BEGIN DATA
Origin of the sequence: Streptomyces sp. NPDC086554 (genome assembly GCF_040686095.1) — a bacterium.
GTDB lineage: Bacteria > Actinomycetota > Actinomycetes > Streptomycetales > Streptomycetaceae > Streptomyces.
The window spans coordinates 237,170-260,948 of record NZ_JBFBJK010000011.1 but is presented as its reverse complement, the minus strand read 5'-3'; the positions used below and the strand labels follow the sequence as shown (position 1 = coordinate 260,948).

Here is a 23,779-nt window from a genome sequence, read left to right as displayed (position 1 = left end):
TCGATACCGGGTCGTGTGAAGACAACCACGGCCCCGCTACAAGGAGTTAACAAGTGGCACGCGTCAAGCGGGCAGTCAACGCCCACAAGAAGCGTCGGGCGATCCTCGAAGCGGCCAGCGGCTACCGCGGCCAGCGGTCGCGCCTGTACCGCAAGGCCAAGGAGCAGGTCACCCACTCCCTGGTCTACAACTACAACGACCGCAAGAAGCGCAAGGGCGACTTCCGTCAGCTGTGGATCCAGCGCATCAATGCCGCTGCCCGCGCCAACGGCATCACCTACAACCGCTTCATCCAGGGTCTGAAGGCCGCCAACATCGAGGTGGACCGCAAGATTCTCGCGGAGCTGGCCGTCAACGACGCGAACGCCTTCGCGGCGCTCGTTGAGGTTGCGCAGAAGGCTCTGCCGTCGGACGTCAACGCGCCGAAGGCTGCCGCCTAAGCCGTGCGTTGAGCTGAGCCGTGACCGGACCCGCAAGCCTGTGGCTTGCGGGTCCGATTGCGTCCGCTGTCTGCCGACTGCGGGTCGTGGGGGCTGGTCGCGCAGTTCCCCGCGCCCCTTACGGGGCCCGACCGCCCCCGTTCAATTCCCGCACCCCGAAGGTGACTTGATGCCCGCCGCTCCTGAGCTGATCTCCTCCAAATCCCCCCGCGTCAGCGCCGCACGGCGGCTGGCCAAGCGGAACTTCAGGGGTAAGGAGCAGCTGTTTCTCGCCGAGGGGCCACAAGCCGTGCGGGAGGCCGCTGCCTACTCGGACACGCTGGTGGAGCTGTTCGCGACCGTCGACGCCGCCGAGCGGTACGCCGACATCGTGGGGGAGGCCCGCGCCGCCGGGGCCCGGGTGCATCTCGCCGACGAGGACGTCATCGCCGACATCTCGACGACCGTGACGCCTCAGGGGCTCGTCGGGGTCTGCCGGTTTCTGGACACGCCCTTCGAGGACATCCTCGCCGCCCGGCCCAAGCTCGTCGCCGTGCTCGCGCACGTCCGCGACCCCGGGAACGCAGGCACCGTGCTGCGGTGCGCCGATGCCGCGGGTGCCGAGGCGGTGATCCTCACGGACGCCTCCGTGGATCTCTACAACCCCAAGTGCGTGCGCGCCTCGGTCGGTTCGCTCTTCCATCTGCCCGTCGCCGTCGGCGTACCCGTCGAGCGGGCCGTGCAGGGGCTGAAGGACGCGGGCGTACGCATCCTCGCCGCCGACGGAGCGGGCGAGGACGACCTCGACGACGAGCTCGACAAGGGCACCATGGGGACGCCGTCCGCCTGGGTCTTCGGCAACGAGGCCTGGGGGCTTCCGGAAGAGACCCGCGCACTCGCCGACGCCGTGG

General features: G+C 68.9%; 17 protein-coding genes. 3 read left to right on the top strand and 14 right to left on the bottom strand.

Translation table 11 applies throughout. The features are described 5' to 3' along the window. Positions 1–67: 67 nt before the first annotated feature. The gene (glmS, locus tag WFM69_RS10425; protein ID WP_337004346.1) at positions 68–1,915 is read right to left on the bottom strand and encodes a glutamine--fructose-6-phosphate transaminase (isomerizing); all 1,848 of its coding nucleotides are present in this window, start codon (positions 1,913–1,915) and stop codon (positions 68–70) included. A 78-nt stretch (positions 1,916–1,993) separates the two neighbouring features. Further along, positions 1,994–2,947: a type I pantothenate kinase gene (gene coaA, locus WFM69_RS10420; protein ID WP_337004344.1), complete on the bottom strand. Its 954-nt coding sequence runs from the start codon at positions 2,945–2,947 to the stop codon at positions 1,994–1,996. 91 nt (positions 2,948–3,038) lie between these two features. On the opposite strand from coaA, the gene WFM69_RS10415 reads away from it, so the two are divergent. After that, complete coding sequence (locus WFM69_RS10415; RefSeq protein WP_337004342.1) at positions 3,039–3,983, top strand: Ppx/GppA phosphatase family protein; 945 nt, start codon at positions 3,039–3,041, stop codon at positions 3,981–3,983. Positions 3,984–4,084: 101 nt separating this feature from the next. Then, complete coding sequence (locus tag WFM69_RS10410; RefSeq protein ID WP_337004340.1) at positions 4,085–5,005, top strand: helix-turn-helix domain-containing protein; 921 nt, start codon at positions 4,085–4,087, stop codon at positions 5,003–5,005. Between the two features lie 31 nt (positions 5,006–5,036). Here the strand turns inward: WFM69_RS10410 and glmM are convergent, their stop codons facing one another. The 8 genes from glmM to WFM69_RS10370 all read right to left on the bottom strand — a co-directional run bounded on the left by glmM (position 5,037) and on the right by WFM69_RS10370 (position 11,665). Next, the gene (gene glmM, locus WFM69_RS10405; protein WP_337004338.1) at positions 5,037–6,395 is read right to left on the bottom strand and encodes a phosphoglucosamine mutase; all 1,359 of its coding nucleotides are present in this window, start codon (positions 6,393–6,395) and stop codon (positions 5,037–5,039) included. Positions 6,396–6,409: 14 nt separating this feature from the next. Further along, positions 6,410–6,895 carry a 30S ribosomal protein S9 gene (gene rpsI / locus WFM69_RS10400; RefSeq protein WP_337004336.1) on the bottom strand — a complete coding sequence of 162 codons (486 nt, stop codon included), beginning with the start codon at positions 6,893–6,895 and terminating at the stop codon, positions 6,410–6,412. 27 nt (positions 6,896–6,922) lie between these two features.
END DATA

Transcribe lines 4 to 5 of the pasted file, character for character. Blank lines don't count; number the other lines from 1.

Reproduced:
Here is a 23,779-nt window from a genome sequence, read left to right as displayed (position 1 = left end):
TCGATACCGGGTCGTGTGAAGACAACCACGGCCCCGCTACAAGGAGTTAACAAGTGGCACGCGTCAAGCGGGCAGTCAACGCCCACAAGAAGCGTCGGGCGATCCTCGAAGCGGCCAGCGGCTACCGCGGCCAGCGGTCGCGCCTGTACCGCAAGGCCAAGGAGCAGGTCACCCACTCCCTGGTCTACAACTACAACGACCGCAAGAAGCGCAAGGGCGACTTCCGTCAGCTGTGGATCCAGCGCATCAATGCCGCTGCCCGCGCCAACGGCATCACCTACAACCGCTTCATCCAGGGTCTGAAGGCCGCCAACATCGAGGTGGACCGCAAGATTCTCGCGGAGCTGGCCGTCAACGACGCGAACGCCTTCGCGGCGCTCGTTGAGGTTGCGCAGAAGGCTCTGCCGTCGGACGTCAACGCGCCGAAGGCTGCCGCCTAAGCCGTGCGTTGAGCTGAGCCGTGACCGGACCCGCAAGCCTGTGGCTTGCGGGTCCGATTGCGTCCGCTGTCTGCCGACTGCGGGTCGTGGGGGCTGGTCGCGCAGTTCCCCGCGCCCCTTACGGGGCCCGACCGCCCCCGTTCAATTCCCGCACCCCGAAGGTGACTTGATGCCCGCCGCTCCTGAGCTGATCTCCTCCAAATCCCCCCGCGTCAGCGCCGCACGGCGGCTGGCCAAGCGGAACTTCAGGGGTAAGGAGCAGCTGTTTCTCGCCGAGGGGCCACAAGCCGTGCGGGAGGCCGCTGCCTACTCGGACACGCTGGTGGAGCTGTTCGCGACCGTCGACGCCGCCGAGCGGTACGCCGACATCGTGGGGGAGGCCCGCGCCGCCGGGGCCCGGGTGCATCTCGCCGACGAGGACGTCATCGCCGACATCTCGACGACCGTGACGCCTCAGGGGCTCGTCGGGGTCTGCCGGTTTCTGGACACGCCCTTCGAGGACATCCTCGCCGCCCGGCCCAAGCTCGTCGCCGTGCTCGCGCACGTCCGCGACCCCGGGAACGCAGGCACCGTGCTGCGGTGCGCCGATGCCGCGGGTGCCGAGGCGGTGATCCTCACGGACGCCTCCGTGGATCTCTACAACCCCAAGTGCGTGCGCGCCTCGGTCGGTTCGCTCTTCCATCTGCCCGTCGCCGTCGGCGTACCCGTCGAGCGGGCCGTGCAGGGGCTGAAGGACGCGGGCGTACGCATCCTCGCCGCCGACGGAGCGGGCGAGGACGACCTCGACGACGAGCTCGACAAGGGCACCATGGGGACGCCGTCCGCCTGGGTCTTCGGCAACGAGGCCTGGGGGCTTCCGGAAGAGACCCGCGCACTCGCCGACGCCGTGG